MUMBAI: Stung by rising real-estate costs, mid-market and budget hotel chains are taking the mix-use development route for expansion. Hotel chains such as Tune, Ginger, Lemon Tree and Keys say they find this a quicker way to expand, while saving costs.
"For budget brands, it helps reduce the fixed operating cost per key (room) as it is based on the concept of shared services," said Abhijeet Unathe, national head of hospitality and leisure at property consultancy Knight Frank India.
Under mix-use development, the hotel chain sets up its rooms and back-end facilities in a portion of an already existing complex — for instance, an IT park or a mall — unlike setting up a whole new standalone property which requires significant capital expenditure and construction time. A budget hotel costs at least Rs 15-20 lakh per room and usually takes two-three years to be launch-ready.
While the development period of budget hotels is comparatively short, delays in securing approval and licences for building them can derail even the best-laid plans. That is where the mix-use concept comes in.
"It is the way forward for budget and economy hotels in the micro market, as the brands can tap into densely populated areas by converting existing resources into the brand's touch points," said PK Mohankumar, MD and CEO of Roots Corporation Ltd, a wholly owned subsidiary of Indian Hotels Co and operator of budget brand Ginger Hotels.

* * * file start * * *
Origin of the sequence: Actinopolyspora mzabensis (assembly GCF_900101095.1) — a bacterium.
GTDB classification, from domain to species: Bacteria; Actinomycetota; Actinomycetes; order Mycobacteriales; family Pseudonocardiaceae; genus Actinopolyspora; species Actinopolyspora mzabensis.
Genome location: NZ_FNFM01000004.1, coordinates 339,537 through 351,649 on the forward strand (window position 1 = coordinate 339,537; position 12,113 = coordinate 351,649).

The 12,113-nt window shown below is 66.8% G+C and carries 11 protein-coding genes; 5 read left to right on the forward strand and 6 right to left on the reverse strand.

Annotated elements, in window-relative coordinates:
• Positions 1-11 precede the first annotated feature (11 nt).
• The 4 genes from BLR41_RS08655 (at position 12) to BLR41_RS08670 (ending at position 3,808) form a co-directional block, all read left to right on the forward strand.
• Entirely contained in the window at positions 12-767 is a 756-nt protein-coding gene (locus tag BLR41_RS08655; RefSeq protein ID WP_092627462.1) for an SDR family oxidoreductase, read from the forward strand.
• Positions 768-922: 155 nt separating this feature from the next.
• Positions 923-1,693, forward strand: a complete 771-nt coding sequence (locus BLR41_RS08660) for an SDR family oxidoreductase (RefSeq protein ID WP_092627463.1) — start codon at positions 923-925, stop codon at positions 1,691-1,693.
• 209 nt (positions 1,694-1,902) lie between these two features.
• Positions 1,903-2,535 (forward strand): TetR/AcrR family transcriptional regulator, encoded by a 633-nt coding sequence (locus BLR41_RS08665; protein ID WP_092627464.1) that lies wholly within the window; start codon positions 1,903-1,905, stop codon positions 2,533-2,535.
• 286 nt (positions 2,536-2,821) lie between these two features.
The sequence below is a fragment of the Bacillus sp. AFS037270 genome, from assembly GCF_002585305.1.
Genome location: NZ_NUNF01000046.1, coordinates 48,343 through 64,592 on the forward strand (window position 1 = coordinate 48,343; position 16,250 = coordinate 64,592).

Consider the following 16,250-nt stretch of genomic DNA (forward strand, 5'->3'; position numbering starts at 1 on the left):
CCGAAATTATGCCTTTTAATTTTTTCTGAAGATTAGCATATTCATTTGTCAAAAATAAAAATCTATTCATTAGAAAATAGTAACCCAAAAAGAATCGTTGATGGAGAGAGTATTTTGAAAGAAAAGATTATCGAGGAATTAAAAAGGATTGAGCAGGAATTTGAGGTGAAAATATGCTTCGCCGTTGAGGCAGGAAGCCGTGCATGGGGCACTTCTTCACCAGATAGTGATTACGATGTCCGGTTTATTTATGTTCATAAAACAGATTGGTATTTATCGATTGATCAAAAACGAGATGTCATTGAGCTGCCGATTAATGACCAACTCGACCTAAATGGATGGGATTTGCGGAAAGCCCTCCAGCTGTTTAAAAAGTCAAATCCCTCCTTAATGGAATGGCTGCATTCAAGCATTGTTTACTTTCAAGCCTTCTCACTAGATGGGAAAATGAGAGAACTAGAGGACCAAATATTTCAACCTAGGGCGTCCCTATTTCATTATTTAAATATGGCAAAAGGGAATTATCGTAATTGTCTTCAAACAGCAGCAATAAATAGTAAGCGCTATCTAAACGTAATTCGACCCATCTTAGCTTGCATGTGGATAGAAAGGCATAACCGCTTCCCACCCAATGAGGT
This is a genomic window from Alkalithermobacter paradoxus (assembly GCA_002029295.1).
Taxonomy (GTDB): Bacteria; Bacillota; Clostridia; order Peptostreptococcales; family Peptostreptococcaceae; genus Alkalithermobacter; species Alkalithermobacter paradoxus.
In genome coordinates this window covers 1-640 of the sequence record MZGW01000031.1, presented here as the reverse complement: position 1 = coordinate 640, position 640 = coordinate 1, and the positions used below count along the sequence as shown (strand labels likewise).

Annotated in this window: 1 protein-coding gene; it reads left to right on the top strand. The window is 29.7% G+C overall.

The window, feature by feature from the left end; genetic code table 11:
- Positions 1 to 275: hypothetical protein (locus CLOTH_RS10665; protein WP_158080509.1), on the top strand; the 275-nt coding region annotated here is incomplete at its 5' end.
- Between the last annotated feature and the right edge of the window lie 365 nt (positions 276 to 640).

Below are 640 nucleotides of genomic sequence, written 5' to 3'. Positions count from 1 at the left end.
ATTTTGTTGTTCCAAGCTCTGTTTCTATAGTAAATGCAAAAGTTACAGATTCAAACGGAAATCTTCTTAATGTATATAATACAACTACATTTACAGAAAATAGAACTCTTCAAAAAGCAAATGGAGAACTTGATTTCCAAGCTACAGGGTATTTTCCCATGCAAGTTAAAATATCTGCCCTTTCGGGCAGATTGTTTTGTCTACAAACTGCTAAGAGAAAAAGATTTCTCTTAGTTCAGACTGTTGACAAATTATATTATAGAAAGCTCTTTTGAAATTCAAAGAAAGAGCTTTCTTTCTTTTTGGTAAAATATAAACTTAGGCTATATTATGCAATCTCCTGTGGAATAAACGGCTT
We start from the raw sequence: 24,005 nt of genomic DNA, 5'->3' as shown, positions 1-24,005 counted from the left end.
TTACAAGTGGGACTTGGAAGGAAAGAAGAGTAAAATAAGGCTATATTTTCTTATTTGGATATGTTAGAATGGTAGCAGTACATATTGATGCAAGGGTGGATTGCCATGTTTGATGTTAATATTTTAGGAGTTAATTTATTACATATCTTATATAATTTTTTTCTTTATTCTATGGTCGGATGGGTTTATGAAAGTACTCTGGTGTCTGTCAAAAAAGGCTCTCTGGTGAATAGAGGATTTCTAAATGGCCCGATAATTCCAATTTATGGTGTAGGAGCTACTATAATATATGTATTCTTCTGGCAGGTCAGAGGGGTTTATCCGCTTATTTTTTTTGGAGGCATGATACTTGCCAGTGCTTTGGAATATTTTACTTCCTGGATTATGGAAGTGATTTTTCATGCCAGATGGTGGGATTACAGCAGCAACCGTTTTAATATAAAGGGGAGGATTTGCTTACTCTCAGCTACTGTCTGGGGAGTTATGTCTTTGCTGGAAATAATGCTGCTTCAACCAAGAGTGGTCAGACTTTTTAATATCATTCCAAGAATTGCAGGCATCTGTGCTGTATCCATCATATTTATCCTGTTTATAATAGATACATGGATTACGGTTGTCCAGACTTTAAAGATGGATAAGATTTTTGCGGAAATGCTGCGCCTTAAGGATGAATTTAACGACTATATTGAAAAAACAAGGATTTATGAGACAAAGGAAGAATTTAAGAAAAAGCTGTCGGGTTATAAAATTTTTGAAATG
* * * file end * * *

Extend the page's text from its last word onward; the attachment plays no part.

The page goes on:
Hoteliers are banking on this model to save real-estate cost, which constitutes at least 25-30% of the cost of the project.
"Embedded cost of land is very high. So we do the mixed use development where the lower floors might be used for commercial purpose but the hotel is set up on the higher floors as retail rental is lesser as you go up," said Rahul Pandit, president and executive director at Lemon Tree Hotel, which owns a chain of upscale, midscale and economy hotels.
Budget brand Mango Hotels recently opened its first mixed-use property at Reliable Tech Park in the Airoli suburb of Navi Mumbai.
"The property was designed in one year and is spread over two floors, with 64 rooms, an F&B outlet and a conference centre. All this would have taken more than three years if we had gone for building a new property," said Mahesh Gandhi, founder of Apodis Hospitality that owns the brand.
In mix-use development, the hotel is designed to carve out as many rooms as possible with limited space wasted on public areas.
According to Alan D'Mello, a senior hospitality communications consultant, this strategy works well in tier-2 and tier-3 towns.
"Places where the developer has underutilised space, he can optimise it through partnerships with mid-market and budget hospitality companies," he said.
While commercial complexes or malls with rooftop mid-market hotels are catching up, the concept also has its own limitations. Berggruen Hotels-owned Keys Hotels plans to expand through this model only if it meets the security and services requirements of the brand.
The typical design and services required for a budget hotel are different from those of commercial complexes or malls. "Hotels will need its own separate service like lift, security, entrance, private access, etc. which may be difficult in such developments," said Unathe of Knight Frank India.